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# Question: Use Origin software to graphically show the polarisation curves from runs 9, 10 and 11, as well as their corresponding power curves on a secondary y axis

24 Jan 2024,2:09 AM

Question1: 30 Marks
Use Origin software to graphically show the polarisation curves from runs 9, 10 and
11, as well as their corresponding power curves on a secondary y axis. It should be
clear on the graph which curves are which, and colour schemes or symbols should be
used to link the two types of data from each run to each other (i.e, the polar curve
and power curve from each run should have some link in their formatting). In addition,
the peak power data point should be clearly annotated for each power curve. Finally,
as an inset graph, the average polar curve for all 19 runs should be plotted with the
dispersion of the data represented in whichever way you think best, but an indication
about which method of dispersion you have chosen must be included.
Summary of task 1: One graph should show polar curves and power curves (with peak
power annotations) from runs 9, 10 and 11, with an inset of the average polar curve
and data dispersion.

Question 2 - 30 Marks
The graphs from the three tutorials linked in the 'Part 2' section of the Origin workshop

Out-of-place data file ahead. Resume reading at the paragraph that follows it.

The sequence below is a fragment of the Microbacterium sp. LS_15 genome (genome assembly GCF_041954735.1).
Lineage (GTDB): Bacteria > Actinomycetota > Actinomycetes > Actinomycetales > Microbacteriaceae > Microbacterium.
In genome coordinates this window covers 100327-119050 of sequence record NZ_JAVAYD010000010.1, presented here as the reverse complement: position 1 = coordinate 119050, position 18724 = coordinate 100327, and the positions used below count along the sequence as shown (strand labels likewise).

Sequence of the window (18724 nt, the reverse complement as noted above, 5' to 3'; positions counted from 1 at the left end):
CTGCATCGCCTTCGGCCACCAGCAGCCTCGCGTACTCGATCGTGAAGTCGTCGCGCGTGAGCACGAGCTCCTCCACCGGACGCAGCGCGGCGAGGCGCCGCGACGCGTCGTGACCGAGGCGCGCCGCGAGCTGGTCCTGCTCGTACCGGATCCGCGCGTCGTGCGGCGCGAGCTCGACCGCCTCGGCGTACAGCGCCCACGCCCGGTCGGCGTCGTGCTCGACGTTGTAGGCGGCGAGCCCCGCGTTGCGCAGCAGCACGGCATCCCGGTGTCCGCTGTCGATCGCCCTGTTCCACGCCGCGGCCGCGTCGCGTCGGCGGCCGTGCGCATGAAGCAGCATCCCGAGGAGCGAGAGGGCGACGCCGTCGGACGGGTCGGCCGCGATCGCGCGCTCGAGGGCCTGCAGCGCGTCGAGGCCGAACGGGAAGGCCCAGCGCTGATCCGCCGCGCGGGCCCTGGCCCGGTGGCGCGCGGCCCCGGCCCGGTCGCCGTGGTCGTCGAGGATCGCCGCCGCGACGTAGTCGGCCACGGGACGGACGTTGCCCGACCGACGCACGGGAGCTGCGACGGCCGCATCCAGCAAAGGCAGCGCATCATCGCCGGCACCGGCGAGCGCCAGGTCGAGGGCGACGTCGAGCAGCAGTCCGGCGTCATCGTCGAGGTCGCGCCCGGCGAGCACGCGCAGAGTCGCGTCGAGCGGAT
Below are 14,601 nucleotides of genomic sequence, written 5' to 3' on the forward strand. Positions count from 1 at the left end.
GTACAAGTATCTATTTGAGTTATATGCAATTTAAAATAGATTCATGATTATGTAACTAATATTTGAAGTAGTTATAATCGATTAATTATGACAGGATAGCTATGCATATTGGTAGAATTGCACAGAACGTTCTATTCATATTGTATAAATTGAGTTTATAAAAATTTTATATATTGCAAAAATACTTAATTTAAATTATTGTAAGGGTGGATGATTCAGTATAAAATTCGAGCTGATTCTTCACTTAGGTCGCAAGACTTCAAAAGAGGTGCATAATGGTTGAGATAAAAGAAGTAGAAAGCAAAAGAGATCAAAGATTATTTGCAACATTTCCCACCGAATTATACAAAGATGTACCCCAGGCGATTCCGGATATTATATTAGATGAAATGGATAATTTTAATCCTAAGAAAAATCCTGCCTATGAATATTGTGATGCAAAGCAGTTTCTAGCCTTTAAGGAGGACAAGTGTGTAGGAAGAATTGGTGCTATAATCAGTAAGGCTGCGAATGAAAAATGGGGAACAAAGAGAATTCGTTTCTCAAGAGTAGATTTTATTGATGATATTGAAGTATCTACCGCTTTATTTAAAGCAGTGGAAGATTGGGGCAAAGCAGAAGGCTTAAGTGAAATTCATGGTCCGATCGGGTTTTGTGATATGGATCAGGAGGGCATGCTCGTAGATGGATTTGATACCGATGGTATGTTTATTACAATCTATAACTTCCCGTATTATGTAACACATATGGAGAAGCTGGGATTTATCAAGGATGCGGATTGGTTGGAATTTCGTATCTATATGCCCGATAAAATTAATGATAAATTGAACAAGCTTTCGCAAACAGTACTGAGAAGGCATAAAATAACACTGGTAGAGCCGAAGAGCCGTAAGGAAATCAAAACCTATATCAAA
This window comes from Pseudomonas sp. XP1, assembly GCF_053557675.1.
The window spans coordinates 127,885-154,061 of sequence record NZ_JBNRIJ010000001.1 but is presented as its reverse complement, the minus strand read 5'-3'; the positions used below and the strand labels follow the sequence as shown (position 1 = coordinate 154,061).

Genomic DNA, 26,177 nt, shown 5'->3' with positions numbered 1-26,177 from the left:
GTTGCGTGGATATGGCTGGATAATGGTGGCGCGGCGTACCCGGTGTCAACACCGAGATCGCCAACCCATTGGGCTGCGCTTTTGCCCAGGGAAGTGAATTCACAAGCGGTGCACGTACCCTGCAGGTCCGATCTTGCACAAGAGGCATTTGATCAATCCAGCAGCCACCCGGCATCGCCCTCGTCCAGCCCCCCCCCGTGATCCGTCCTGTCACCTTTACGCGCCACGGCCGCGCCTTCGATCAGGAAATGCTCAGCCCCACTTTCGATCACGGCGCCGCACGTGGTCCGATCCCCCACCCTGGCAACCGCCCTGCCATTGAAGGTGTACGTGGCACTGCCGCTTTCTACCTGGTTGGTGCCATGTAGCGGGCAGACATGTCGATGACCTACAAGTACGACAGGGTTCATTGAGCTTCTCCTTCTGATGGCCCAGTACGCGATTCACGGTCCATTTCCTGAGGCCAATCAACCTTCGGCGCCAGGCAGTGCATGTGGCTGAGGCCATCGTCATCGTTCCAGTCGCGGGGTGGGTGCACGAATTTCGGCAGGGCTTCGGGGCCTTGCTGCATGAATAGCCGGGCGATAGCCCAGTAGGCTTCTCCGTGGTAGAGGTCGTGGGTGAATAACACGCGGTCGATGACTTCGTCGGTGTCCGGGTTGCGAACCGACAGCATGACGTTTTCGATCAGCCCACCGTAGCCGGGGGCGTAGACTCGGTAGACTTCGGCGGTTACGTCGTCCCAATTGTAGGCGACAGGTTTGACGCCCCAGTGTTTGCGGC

tab on Moodle, as well as the fourth example you chose, should be replicated as closely
as possible to the examples in the tutorials. There are a couple of issues with the data
provided for tutorial 3, and the z axis will not come out with the same frequency range
as displayed in the example here - keeping it as A12 etc, is fine. Additionally, some
versions of Origin will have a different method of drawing a vertical line for tutorial 1
- you might need to go to 'graph>draw line' instead of 'insert>straight line'.
document.

Question 3 - 40 Marks
For this part, you are given some EIS data (sheet 2 of the provided excel file) collected
at multiple potentials. You should plot this on a '3D' waterfall plot that clearly shows
how the spectra change over voltage range. For EIS data it is vital than the x and
y axes (Real and Imaginary parts of Z) have the same size scale - i.e. 10 Ohm
cm2 should be the same length on both axes. An example of this data plotted is given
below, however you should vary the presentation and add your own aesthetics to this
graph. Please be aware that the data you are given in this section is in Ohms
- the area for the experiment is 0.1968 cm2, so you might need to process
your data to get the correct numbers...

https://apaxresearchers.com/storage/files/2024/01/24/9667-Fkk_02_07_45_regression-example-worksheet4-1.xlsx

https://apaxresearchers.com/storage/files/2024/01/24/9667-f0w_02_07_34_origin-workshop-data-file.xlsx

https://apaxresearchers.com/storage/files/2024/01/24/9667-7Rm_02_07_23_coursework-2.pdf

https://apaxresearchers.com/storage/files/2024/01/24/9667-mz3_02_07_13_0fefbb1baf1f207d24c4cb201931b16.png

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